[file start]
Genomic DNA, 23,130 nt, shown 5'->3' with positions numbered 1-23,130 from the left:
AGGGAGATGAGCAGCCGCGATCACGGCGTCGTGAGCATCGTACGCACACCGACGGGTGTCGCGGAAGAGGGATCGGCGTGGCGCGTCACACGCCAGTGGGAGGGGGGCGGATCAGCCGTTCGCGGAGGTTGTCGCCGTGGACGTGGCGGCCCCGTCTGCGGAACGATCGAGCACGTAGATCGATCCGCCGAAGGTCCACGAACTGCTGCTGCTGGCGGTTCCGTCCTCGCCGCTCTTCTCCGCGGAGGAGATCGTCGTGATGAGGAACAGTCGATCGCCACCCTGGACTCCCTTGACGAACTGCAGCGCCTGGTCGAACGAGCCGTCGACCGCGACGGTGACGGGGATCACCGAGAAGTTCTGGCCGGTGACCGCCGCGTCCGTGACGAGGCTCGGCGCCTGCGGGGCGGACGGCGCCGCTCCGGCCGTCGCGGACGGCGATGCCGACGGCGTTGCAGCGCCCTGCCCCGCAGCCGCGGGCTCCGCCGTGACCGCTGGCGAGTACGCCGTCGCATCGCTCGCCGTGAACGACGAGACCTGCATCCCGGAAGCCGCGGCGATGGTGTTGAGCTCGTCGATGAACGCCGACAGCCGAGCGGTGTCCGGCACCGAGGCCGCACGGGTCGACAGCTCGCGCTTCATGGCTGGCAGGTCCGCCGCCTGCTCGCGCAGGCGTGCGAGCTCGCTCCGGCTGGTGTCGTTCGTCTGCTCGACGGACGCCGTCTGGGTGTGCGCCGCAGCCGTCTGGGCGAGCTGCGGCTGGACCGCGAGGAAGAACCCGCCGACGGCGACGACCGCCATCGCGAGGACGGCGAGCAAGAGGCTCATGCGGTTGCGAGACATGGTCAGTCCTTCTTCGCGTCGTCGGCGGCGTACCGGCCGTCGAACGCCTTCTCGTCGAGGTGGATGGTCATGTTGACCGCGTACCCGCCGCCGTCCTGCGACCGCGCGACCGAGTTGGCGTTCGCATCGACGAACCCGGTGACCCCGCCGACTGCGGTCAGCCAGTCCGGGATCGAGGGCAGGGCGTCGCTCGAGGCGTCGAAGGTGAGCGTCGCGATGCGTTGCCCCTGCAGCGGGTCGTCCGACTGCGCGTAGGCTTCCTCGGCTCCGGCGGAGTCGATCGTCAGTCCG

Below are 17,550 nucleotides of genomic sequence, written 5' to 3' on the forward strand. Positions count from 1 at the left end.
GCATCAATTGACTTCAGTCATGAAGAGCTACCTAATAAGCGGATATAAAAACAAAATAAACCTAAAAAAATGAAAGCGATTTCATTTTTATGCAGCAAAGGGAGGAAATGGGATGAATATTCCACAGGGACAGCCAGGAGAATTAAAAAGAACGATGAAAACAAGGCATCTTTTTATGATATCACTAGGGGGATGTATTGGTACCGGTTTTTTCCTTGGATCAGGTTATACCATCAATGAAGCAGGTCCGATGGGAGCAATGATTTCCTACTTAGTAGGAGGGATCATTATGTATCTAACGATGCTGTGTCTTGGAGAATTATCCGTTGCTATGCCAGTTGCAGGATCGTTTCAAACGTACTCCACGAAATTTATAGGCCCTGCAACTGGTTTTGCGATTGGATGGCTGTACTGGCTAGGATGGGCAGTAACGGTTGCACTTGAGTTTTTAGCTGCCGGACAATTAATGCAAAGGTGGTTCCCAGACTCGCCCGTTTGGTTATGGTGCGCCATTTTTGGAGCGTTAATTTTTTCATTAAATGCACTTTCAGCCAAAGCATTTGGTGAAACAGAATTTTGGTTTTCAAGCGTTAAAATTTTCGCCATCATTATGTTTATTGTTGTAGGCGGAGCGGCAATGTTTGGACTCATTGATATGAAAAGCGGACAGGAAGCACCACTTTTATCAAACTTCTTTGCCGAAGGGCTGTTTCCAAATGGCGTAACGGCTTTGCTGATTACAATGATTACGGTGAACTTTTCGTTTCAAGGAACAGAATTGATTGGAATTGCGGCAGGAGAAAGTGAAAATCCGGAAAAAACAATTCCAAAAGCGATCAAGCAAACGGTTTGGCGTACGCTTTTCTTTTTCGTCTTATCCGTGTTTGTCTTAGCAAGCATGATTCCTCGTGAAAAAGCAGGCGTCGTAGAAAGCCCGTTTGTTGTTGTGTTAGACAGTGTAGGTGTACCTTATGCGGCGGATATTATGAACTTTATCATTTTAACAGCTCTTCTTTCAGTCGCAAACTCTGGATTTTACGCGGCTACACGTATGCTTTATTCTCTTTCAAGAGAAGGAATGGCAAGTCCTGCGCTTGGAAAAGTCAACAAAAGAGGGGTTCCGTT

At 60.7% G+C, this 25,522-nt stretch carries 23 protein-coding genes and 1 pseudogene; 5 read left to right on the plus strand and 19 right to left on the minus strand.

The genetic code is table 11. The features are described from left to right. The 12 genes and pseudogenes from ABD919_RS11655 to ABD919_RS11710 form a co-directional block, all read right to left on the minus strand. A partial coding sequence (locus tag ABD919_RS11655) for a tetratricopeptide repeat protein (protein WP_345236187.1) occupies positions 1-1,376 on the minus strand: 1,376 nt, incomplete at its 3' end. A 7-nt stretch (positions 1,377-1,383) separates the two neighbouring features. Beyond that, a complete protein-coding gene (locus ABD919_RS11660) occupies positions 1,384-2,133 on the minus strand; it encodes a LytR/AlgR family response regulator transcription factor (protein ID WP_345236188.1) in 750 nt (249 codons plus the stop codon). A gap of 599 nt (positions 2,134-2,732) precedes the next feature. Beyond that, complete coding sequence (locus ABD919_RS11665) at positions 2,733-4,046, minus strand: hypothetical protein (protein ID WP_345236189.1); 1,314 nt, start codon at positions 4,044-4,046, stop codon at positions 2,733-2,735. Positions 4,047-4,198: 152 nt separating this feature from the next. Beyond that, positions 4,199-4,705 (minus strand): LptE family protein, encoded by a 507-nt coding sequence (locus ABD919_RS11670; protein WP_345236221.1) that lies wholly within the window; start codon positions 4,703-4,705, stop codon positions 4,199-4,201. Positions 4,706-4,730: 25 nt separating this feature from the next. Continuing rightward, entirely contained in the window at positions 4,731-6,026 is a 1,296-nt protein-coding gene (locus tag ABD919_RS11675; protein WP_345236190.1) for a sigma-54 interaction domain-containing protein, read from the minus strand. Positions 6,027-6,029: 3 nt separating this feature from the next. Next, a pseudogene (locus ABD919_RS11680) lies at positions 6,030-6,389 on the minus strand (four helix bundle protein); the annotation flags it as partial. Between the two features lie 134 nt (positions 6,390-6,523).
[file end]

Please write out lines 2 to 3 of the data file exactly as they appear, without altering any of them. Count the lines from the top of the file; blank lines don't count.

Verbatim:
AGGGAGATGAGCAGCCGCGATCACGGCGTCGTGAGCATCGTACGCACACCGACGGGTGTCGCGGAAGAGGGATCGGCGTGGCGCGTCACACGCCAGTGGGAGGGGGGCGGATCAGCCGTTCGCGGAGGTTGTCGCCGTGGACGTGGCGGCCCCGTCTGCGGAACGATCGAGCACGTAGATCGATCCGCCGAAGGTCCACGAACTGCTGCTGCTGGCGGTTCCGTCCTCGCCGCTCTTCTCCGCGGAGGAGATCGTCGTGATGAGGAACAGTCGATCGCCACCCTGGACTCCCTTGACGAACTGCAGCGCCTGGTCGAACGAGCCGTCGACCGCGACGGTGACGGGGATCACCGAGAAGTTCTGGCCGGTGACCGCCGCGTCCGTGACGAGGCTCGGCGCCTGCGGGGCGGACGGCGCCGCTCCGGCCGTCGCGGACGGCGATGCCGACGGCGTTGCAGCGCCCTGCCCCGCAGCCGCGGGCTCCGCCGTGACCGCTGGCGAGTACGCCGTCGCATCGCTCGCCGTGAACGACGAGACCTGCATCCCGGAAGCCGCGGCGATGGTGTTGAGCTCGTCGATGAACGCCGACAGCCGAGCGGTGTCCGGCACCGAGGCCGCACGGGTCGACAGCTCGCGCTTCATGGCTGGCAGGTCCGCCGCCTGCTCGCGCAGGCGTGCGAGCTCGCTCCGGCTGGTGTCGTTCGTCTGCTCGACGGACGCCGTCTGGGTGTGCGCCGCAGCCGTCTGGGCGAGCTGCGGCTGGACCGCGAGGAAGAACCCGCCGACGGCGACGACCGCCATCGCGAGGACGGCGAGCAAGAGGCTCATGCGGTTGCGAGACATGGTCAGTCCTTCTTCGCGTCGTCGGCGGCGTACCGGCCGTCGAACGCCTTCTCGTCGAGGTGGATGGTCATGTTGACCGCGTACCCGCCGCCGTCCTGCGACCGCGCGACCGAGTTGGCGTTCGCATCGACGAACCCGGTGACCCCGCCGACTGCGGTCAGCCAGTCCGGGATCGAGGGCAGGGCGTCGCTCGAGGCGTCGAAGGTGAGCGTCGCGATGCGTTGCCCCTGCAGCGGGTCGTCCGACTGCGCGTAGGCTTCCTCGGCTCCGGCGGAGTCGATCGTCAGTCCG

Below are 17,550 nucleotides of genomic sequence, written 5' to 3' on the forward strand. Positions count from 1 at the left end.